Talking of wartime duties, Police, soon after the declaration of war we were armed and we had to attend on the various services places. I had to stand - I had to go to the Electric Light Works which was then in Prebend Street. I actually saw that open. If there had been any warning of landings by parachutists our job would have been to go up the chimney because they had steps there. The Post Office was similarly covered by armed Police and the various essential places were dealt with like that. We were armed with revolvers — we didn’t have training, it was common sense. In those days a Copper was common sense, you were trusted in those days with Gerry likely to do anything. You see the same as today, you’ve got Coppers going round in pairs, they’ve got wireless, please Sergeant, what shall I do? When I was on the Beat you used to go out on one of the country routes, Harrowden, Elstow, covering all that area. You were quite likely -you might see a Sergeant or an Inspector once in the eight hours. If you had to deal with anything you dealt with it yourself, you didn’t ring up and ask. You had to be a Policeman.

There were three outside Beats, Harrowden and Elstow. Now you wouldn’t remember the fact that there used to be a bridge at the end of London Road which took Mile Road. Well just there, there was a Police Box. Now there was another one on Elstow Road about 200 yards before you got to Mile Road, that was that one. Queen’s Park and Biddenham, the Biddenham Police Box was right on the bend of Biddenham Corner which is quite well known. Queen’s Park Box was and still is the Gas Works, Ford End Road. Putnoe and Goldington there was the Police Box. The Putnoe one was in Kimbolton Road where it joins with Putnoe Lane and the Goldington one was the eastern end of Goldington Green.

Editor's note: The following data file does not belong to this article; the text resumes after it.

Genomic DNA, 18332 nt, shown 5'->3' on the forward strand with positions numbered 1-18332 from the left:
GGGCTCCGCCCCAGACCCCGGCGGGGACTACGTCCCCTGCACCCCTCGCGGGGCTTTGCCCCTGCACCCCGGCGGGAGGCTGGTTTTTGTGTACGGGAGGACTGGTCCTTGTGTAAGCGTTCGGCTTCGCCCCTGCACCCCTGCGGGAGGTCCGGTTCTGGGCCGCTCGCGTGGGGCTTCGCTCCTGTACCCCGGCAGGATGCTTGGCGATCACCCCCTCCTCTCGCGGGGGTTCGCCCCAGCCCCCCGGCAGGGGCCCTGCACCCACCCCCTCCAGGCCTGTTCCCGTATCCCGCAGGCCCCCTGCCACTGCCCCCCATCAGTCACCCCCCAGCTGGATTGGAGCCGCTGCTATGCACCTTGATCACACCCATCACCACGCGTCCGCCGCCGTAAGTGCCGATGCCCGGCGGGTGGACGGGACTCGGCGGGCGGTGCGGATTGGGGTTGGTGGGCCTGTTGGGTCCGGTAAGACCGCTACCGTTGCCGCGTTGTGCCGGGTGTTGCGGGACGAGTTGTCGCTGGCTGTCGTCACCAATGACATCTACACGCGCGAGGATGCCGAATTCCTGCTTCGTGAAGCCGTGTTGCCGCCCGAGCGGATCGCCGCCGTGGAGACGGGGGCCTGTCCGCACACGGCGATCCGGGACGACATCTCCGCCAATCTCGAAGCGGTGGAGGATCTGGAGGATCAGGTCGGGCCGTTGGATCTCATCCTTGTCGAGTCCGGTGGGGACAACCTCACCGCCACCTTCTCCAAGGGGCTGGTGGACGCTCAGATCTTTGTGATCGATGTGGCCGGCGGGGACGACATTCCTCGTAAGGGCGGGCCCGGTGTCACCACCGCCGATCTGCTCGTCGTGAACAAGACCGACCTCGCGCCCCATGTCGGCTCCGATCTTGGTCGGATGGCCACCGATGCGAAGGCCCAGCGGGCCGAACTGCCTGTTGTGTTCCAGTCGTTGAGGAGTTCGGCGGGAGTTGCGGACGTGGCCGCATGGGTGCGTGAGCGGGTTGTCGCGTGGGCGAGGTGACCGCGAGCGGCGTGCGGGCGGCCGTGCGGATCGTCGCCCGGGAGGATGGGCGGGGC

When I first joined the Force I didn’t tell them that I had been in Bedford because in those days you didn’t join a Force where you were resident, you went in as a stranger. I hadn’t been here for 12 years. Anyhow some of the clever Sergeants and Inspectors used to, one was very keen on sending me out to Goldington, I was in plain clothes until I got my uniform. ‘Go out to Goldington, find Goldington Box and ring us in.’ Did I hell, I got a bus, I’d got a key to the Box went and sat in there and then after a good time ring them up! ‘I got here. I’m going to walk back around the river. I might, I don’t know what time I shall be in.’ I knew more than a lot of them.

Well in Bedford itself you would have about six foot patrols and then three cycle patrols. Sometimes two would be joined together. High Street Number One was always on it’s own. Number Two, which was east of High Street going down as far as Newnham Avenue. The river on the other side, Goldington Road north and south, that was Number Two, that was always on its own. Three and four, three was what we know as Black Tom, Clapham Road area. Four and five would have been east of High Street coming up to Ashburnham Road, the Railway, now that was the foot patrols. The cycles as I said were Harrowden and Elstow, Putnoe and Goldington, Queen’s Park and Biddenham. That was the cycle patrols generally speaking. But often it had to be doubled up because there were only 60, just over 60 members of the Force in those days. My number was 59.

There were three duties. First duty, ‘early turn’, you are on 6am to 2pm; 2pm to 10pm; 10pm to 6am. And the point was you were always paraded a quarter of an hour before the hour, if you weren’t on parade you were late and as like as not you were sent home and told to come back on the next shift. The discipline was pretty hot!

The plane that crashed in the Greyfriars area, I can visualise it now! There was a church, I can’t remember it’s name and that plane almost came, I didn’t actually see it but I saw a lot of the reports, it came down sideways and it hardly did any damage. It went in like a passage way between the church and the houses. I think if I remember rightly the plane was an Airacobra. But I wasn’t on duty that was when I was in the Army. Oh, yes I was called up into the Army. The Police Force was a Reserved until August 1942.

We were married in February 1942, I had my call up in the August 1942 and my first son was born in May 1943.”